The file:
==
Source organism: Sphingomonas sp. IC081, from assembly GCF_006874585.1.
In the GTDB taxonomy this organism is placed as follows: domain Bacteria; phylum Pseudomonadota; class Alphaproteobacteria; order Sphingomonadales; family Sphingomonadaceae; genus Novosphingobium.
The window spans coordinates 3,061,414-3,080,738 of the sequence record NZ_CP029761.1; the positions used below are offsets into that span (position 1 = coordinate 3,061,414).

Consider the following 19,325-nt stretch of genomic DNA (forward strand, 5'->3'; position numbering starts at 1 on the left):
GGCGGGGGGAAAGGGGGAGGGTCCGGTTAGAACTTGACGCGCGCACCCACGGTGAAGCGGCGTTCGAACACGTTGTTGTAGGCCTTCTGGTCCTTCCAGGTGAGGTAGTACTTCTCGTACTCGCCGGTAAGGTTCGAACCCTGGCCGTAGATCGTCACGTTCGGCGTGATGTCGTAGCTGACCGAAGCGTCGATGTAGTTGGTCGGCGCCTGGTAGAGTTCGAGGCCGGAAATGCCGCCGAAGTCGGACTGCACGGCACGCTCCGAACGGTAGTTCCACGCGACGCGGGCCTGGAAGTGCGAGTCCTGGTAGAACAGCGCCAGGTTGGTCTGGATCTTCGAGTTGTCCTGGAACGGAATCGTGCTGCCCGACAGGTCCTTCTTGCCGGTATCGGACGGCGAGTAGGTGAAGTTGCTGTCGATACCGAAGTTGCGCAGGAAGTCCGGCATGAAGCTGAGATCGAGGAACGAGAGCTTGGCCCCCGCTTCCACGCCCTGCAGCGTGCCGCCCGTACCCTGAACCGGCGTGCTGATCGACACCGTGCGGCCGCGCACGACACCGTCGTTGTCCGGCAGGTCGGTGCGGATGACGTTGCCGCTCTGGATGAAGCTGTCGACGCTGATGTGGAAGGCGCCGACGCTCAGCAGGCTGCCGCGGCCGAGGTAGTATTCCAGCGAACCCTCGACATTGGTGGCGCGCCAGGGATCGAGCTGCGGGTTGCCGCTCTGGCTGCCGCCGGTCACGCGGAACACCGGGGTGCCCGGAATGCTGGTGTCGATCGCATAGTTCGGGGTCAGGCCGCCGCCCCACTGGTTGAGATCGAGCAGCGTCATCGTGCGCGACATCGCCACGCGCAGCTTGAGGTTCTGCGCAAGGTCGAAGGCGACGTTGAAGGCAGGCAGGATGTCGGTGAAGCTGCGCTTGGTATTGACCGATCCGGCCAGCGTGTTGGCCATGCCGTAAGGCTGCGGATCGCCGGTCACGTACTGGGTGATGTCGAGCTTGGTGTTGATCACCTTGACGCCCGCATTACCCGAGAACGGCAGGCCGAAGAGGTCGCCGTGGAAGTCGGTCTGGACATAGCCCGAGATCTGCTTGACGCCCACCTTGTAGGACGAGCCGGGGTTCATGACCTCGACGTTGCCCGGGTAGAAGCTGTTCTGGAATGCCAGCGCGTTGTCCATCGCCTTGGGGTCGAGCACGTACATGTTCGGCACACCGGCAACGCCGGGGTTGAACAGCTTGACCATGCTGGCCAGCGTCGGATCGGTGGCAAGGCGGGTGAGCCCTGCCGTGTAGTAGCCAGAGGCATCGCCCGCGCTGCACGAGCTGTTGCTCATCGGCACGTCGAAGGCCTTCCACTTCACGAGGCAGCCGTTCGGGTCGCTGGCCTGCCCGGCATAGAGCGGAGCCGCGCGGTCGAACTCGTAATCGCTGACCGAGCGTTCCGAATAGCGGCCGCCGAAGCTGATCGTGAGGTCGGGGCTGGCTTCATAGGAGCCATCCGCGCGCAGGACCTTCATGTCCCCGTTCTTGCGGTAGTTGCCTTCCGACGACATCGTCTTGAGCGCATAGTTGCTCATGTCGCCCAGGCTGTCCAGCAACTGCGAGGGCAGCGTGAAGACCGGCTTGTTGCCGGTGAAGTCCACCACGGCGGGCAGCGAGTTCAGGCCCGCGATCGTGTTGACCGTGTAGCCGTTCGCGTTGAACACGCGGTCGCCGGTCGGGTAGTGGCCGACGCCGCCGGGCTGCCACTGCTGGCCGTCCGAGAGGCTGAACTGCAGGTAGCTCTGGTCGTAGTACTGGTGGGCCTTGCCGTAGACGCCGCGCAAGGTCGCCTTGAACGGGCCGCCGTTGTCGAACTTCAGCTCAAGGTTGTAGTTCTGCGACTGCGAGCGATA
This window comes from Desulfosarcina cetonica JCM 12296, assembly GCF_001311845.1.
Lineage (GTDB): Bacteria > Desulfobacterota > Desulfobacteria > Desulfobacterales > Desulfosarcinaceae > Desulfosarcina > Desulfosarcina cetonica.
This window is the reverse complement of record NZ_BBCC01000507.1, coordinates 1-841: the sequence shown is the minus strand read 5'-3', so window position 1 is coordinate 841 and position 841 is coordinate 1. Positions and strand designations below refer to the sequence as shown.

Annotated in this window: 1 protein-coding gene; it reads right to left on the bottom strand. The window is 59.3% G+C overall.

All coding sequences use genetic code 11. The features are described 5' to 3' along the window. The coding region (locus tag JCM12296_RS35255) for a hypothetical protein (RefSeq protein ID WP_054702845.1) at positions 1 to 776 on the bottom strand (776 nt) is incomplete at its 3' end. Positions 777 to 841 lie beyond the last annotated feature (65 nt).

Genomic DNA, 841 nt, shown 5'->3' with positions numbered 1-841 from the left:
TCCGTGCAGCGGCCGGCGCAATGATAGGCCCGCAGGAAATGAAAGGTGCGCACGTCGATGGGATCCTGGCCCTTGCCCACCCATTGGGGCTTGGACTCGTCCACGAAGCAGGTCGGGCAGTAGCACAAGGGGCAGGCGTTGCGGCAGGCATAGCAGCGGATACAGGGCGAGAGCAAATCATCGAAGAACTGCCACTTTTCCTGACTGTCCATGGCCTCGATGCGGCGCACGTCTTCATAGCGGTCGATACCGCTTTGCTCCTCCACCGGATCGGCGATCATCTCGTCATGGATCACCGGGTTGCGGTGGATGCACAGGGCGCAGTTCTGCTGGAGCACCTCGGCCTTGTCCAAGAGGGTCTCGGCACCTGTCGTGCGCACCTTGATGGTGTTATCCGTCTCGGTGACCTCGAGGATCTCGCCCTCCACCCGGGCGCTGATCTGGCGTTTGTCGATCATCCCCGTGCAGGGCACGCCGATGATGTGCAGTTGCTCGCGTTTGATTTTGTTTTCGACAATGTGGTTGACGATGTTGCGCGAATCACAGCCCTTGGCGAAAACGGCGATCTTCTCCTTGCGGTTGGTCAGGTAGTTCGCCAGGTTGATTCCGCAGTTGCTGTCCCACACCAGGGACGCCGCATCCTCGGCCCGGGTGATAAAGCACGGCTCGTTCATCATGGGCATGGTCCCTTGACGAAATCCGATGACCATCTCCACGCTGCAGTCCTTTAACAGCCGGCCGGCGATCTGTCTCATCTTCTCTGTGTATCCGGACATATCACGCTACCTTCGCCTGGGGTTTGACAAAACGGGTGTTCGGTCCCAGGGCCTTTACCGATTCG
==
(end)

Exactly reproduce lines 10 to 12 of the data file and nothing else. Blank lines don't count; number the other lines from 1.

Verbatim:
All coding sequences use genetic code 11. The features are described 5' to 3' along the window. The coding region (locus tag JCM12296_RS35255) for a hypothetical protein (RefSeq protein ID WP_054702845.1) at positions 1 to 776 on the bottom strand (776 nt) is incomplete at its 3' end. Positions 777 to 841 lie beyond the last annotated feature (65 nt).

Genomic DNA, 841 nt, shown 5'->3' with positions numbered 1-841 from the left:
TCCGTGCAGCGGCCGGCGCAATGATAGGCCCGCAGGAAATGAAAGGTGCGCACGTCGATGGGATCCTGGCCCTTGCCCACCCATTGGGGCTTGGACTCGTCCACGAAGCAGGTCGGGCAGTAGCACAAGGGGCAGGCGTTGCGGCAGGCATAGCAGCGGATACAGGGCGAGAGCAAATCATCGAAGAACTGCCACTTTTCCTGACTGTCCATGGCCTCGATGCGGCGCACGTCTTCATAGCGGTCGATACCGCTTTGCTCCTCCACCGGATCGGCGATCATCTCGTCATGGATCACCGGGTTGCGGTGGATGCACAGGGCGCAGTTCTGCTGGAGCACCTCGGCCTTGTCCAAGAGGGTCTCGGCACCTGTCGTGCGCACCTTGATGGTGTTATCCGTCTCGGTGACCTCGAGGATCTCGCCCTCCACCCGGGCGCTGATCTGGCGTTTGTCGATCATCCCCGTGCAGGGCACGCCGATGATGTGCAGTTGCTCGCGTTTGATTTTGTTTTCGACAATGTGGTTGACGATGTTGCGCGAATCACAGCCCTTGGCGAAAACGGCGATCTTCTCCTTGCGGTTGGTCAGGTAGTTCGCCAGGTTGATTCCGCAGTTGCTGTCCCACACCAGGGACGCCGCATCCTCGGCCCGGGTGATAAAGCACGGCTCGTTCATCATGGGCATGGTCCCTTGACGAAATCCGATGACCATCTCCACGCTGCAGTCCTTTAACAGCCGGCCGGCGATCTGTCTCATCTTCTCTGTGTATCCGGACATATCACGCTACCTTCGCCTGGGGTTTGACAAAACGGGTGTTCGGTCCCAGGGCCTTTACCGATTCG